Stepping into the Tower of David means experiencing a journey back in time. Through the layers of history, the museum brings modern art into its spaces, creating a bridge between past and present. These two renowned artists, who have exhibited at important global institutions for design, were particularly excited to show their unique work showcased in this distinctive museum.
In this exhibition, Ezri and Haim, both former students and design teachers at Bezalel, portray their personal vision of Jerusalem. The artists’ exclusive pieces are placed on parallel platforms, which run the length of the gallery in order to highlight their different visions of the city. One of the similarities between the artists is that they work with found materials. They have both played with various textures, technology and shapes, but have also constructed and deconstructed the material in order to give them alternative significance.
It took Ezri and Haim eight months to create their unique artworks, without influencing each other; they explored the city in a new way, in preparation for their work. Even though they both grew up in the same city, their creative approach was diametrically different.
Ezri Tarazi’s ‘Unique Tables’
Ezri created nine tables based on the shape of the Old City, each one referencing a specific aspect of Jerusalem, using different concepts and materials. He manipulated the most functional object – a table – and transformed it into strong and meaningful stories with various interpretations. In his “Remapping” table, the emphasis is put on Jerusalem’s frequent transformation and socio-cultural aspect. A map of the Old City is projected on the table and when it detects a movement, it moves across according to the motion and then falls back into its original arrangement. In “Maqam Makom,” he combines two traditions: coffee drinking and music making. The cups, combined with a network of copper sensor conductor encased in a board of wood, create traditional Arabic music. When a cup is placed on one of the cavities, it activates the sound of a single instrument. Put together, the cups create numerous combinations of sounds.
Haim Parnas’ ‘Sincere Objects’
Haim’s work demonstrates a link with the city’s material culture: he combines everyday objects with sculptural material that he had collected over the years. Haim divided the display into four different stages: Jerusalem Forest, Grafting, Fragments and Ammunition Hills – each telling a personal story through the various objects. Thanks to this mix of military objects, biblical scenes and even local Jerusalem jokes, Haim portrays the coexistence of beauty and violence, spirituality and militarism, and secular and traditional Judaism. The combination of these different elements put together creates a new language.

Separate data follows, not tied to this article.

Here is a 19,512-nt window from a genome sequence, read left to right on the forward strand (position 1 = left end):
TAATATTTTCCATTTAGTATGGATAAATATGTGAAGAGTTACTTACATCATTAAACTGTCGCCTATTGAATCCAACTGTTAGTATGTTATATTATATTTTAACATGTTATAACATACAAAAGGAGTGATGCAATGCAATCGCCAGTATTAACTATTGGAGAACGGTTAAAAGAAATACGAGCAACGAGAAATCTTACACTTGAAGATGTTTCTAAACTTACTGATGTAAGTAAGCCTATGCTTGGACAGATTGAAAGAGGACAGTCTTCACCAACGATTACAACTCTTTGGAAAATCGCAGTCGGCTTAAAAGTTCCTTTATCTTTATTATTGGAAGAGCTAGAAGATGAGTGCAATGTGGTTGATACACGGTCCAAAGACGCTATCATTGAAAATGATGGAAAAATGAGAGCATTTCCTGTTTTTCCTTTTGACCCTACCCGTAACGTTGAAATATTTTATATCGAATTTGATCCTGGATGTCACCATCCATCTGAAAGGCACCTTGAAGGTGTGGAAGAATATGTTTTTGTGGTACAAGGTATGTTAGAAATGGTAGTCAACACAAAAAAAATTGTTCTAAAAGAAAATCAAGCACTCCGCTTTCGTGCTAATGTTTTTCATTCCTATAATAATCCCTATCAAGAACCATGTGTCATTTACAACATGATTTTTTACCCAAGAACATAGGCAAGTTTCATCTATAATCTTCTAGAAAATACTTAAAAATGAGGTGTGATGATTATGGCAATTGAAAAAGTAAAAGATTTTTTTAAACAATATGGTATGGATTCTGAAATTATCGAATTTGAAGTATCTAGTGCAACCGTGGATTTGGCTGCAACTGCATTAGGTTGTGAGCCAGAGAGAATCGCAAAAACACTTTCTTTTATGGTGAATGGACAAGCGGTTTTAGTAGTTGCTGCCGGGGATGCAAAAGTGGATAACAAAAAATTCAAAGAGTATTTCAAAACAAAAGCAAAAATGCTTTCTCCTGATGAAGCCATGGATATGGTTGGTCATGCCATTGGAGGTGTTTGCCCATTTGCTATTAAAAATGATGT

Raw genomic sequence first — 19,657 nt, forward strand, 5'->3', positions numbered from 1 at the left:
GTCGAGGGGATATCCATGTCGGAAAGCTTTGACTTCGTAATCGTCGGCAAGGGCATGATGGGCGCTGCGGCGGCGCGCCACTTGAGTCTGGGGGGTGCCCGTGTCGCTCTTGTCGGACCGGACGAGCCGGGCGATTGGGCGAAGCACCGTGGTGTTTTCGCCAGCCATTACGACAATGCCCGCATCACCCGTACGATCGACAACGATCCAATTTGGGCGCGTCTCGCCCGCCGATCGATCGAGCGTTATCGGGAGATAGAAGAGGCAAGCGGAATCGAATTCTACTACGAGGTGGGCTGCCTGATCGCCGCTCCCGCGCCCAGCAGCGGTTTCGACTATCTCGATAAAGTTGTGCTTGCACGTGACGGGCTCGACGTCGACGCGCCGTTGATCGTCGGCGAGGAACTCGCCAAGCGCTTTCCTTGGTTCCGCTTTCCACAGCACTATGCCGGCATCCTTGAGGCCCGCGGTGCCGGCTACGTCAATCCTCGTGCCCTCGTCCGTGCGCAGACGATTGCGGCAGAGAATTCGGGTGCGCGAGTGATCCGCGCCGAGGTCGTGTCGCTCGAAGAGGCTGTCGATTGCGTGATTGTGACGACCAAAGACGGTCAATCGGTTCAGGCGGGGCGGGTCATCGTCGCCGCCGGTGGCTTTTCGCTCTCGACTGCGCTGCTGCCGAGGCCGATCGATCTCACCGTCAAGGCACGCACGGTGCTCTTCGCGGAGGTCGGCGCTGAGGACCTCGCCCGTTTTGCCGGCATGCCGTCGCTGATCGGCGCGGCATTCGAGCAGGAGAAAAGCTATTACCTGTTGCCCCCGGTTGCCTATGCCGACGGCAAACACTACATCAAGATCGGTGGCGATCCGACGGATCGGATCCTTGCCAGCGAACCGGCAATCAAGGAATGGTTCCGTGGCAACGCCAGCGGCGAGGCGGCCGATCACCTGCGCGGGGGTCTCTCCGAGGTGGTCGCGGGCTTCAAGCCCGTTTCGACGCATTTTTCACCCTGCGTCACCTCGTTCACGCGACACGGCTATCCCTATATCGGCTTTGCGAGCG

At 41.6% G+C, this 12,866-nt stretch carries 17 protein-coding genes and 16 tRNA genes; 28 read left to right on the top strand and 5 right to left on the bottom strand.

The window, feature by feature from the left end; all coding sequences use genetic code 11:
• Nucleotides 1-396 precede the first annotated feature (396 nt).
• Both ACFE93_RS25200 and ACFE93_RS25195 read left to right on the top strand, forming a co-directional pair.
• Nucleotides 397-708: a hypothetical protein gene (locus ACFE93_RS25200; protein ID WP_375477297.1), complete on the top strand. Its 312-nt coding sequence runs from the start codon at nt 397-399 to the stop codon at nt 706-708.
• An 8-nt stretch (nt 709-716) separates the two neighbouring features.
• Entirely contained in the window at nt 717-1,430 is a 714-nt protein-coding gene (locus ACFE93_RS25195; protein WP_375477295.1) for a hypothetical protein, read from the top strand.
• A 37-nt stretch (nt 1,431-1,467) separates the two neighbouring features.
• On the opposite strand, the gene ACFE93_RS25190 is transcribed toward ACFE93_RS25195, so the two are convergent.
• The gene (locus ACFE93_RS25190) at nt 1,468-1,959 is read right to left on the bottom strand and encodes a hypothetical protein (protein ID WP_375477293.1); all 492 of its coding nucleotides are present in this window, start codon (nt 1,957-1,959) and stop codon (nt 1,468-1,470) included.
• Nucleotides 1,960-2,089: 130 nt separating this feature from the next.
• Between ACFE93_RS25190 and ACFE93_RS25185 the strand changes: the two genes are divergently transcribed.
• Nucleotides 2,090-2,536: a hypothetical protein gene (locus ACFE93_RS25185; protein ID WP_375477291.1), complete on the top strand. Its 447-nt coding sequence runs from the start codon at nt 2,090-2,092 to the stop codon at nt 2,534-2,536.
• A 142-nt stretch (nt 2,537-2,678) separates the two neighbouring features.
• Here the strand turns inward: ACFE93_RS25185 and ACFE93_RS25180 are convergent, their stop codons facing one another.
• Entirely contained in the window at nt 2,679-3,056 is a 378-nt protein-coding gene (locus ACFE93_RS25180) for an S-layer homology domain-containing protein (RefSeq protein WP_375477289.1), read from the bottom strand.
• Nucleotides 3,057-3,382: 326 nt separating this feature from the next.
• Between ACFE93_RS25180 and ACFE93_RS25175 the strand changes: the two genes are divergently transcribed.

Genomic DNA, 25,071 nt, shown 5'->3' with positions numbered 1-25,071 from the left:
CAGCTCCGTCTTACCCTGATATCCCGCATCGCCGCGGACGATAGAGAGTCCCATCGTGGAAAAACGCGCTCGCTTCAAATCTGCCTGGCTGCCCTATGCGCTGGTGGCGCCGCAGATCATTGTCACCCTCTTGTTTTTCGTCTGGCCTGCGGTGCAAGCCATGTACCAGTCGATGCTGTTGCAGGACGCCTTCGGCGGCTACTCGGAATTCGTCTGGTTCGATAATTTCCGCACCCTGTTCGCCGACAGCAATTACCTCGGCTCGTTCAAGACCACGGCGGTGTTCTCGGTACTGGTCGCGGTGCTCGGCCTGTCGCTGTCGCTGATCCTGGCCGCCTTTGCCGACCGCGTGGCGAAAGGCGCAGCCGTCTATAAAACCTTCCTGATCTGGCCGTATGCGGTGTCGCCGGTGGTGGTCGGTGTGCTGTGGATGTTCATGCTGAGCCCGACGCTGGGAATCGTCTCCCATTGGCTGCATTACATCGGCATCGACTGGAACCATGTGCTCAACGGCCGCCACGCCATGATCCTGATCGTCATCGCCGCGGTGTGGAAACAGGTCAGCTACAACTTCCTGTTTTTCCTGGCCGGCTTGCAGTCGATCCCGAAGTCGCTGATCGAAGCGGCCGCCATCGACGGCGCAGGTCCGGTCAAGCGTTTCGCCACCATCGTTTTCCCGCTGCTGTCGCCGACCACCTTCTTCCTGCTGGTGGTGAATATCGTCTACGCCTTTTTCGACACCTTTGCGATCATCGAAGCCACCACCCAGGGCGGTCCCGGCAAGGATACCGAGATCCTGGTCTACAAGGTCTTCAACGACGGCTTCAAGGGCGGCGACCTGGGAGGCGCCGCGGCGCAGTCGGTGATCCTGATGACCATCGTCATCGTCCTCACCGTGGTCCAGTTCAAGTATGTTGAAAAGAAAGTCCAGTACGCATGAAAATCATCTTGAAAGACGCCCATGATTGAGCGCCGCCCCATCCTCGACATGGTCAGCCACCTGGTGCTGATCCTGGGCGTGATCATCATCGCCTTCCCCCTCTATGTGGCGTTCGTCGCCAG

In “Ammunition Hill,” Parnas embellishes ammunition cases, giving his personal interpretation of an old method called Trench Art. Widely used since the First World War, it represents the art made by soldiers using remaining military debris, which had been gathered from the battlefields.
In addition to the exhibition, behind the scenes movies show the process of the artists’ creative thinking, providing the viewer with insight into their inspiration and the final result. Yet while Parnas is an individual creator working in his workshop in Jerusalem, Tarazi’s work is the product of different workshops, requiring the expertise of other professionals from various fields.
Both artists created an innovative exhibition with functional and design objects questioning ideas of collective memory and the culture of objects. The juxtaposition between the past and the present, alongside with the nostalgia of the Old City, creates a vibrant vision of Jerusalem.
“Objective”, curated by Eilat Lieber and Smadar Keren, is showing at the Tower of David Museum until December 2015.
By Jessica Moszynski
Jessica, a Belgian art director and graphic designer, is passionate about art and fashion. Every day, she discovers a new secret of Tel Aviv — and can’t wait to tell you about it!